Review of "Dimensional Dreams" by Divide and Conquer


The band, DepthCruiser, the album, Dimensional Dreams, the year, 2018, or so it seems. Dimensional Dreams is an interesting project for me to review as it is a remastering of something previously composed. The previous composition is "Traveling Outside The Body" which I will admit I am not familiar with and since this current album is what was submitted, I kept my review based squarely on what was submitted. I feel like there was no false advertisement when it came to the packaging of this album, this album is cold and aloof and definitely sounds like something not meant for this realm of existence.

This album is thick with atmosphere. It is clearly designed to reshape the matter around you. Perhaps it means to transport, transmute or even transcend; whatever the intent, it rubs harshly against the grain of any current reality. Layers upon layers of synth woven together with delicate electronic pulses darting across your consciousness. I respect the craftsmanship and the dedication to present all of the tracks in Audiophile format. I have to say, as an avid video gamer, I feel I have been in some of these dimensions before. When I hear this music I can see hyper futuristic racing games or me exploring some planet far away.

The video games I'm picturing are not what I would consider new titles. I'm seeing the vintage titles of my youth. There is a dated element to this music that I believe to be intentional. The reason I believe that to be true is because the music was composed in 2017, so not that long ago. This remastering was done with analog equipment, which I imagine was able to only further enhance that vintage sensation.

​There is something interesting about DepthCruiser being a producer from Manhattan. I have been to New York many times, and I do find Manhattan to be a completely different terrain from anywhere else in the city. I couldn't help but think of it as I listened to this music. Manhattan can definitely be home to that cold, aloof sort of elsewhere experience. I know that sounds harsh but I mean it as a compliment. There are certain sections there that are just void of feckless emotion. I dig it. Same thing goes for this music. It never unleashes into some grandiose crescendo. It just sits back and admires its layers.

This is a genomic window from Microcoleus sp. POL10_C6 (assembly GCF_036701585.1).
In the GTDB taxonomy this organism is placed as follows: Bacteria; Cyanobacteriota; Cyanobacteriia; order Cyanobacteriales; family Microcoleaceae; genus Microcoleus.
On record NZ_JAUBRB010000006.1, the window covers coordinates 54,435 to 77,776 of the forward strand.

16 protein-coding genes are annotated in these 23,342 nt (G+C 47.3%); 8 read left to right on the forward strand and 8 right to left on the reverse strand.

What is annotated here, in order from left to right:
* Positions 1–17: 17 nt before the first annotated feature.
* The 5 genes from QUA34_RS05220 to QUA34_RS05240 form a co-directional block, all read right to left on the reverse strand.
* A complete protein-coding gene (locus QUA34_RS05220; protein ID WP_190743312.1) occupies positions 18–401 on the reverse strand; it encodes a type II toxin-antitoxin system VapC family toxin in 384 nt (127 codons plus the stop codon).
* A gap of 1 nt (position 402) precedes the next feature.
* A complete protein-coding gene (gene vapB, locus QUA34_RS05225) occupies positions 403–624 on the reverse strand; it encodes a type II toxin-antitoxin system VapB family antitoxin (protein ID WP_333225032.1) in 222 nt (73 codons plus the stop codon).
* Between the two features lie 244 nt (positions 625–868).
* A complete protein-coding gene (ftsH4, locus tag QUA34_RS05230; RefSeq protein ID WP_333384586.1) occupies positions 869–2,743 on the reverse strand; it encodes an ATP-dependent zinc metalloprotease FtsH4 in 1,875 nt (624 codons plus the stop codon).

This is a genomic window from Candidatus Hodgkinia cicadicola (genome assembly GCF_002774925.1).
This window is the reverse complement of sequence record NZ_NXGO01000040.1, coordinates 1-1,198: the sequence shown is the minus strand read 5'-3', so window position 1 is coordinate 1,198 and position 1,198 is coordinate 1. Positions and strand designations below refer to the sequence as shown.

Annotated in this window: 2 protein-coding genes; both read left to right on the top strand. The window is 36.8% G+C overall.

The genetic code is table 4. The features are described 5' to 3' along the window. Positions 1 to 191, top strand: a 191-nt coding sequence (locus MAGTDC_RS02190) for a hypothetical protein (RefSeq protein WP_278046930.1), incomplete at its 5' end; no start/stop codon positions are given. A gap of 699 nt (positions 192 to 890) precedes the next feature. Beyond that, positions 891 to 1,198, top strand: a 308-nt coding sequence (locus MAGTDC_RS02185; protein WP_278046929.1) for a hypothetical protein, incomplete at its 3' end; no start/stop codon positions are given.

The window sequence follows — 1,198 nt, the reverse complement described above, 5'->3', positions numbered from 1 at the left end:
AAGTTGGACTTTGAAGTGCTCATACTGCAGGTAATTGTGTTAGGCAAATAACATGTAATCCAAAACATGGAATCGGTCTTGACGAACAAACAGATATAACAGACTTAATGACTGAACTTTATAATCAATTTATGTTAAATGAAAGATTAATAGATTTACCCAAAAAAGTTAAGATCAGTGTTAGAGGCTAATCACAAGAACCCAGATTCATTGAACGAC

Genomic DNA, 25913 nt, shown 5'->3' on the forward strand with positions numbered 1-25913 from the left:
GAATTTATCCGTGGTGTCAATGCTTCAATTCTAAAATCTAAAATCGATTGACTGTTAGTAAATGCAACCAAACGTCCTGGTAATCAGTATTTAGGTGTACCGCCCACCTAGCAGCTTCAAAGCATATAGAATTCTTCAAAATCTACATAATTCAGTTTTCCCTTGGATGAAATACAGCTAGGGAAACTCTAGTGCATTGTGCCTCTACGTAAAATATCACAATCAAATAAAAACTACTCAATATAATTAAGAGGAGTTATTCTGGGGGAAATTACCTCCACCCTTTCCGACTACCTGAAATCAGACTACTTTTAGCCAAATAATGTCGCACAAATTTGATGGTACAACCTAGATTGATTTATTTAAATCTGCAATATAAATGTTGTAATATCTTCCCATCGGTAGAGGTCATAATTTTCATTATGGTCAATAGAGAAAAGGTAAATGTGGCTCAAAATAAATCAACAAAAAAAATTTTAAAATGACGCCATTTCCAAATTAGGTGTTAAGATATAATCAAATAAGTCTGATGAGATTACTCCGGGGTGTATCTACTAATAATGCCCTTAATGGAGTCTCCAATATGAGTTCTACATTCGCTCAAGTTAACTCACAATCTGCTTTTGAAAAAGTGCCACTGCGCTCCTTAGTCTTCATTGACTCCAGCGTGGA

​I respect the engineering and production choices made to the music to give that vintage sound, however I feel this treatment sort of held me back from fulling enjoying it. There was a very homogenized wash that coated the entire album and made it feel a little constrained. I get the feeling that if there had been even just a hint more of a modern touch or technique added to punch things up I would have been even more engaged. Other than that, I think this album is very interesting and I could hear immediately how the engineering was essentially a voice in itself within the music.

Review by Rebecca Rothschild (Divide and Conquer), 2018

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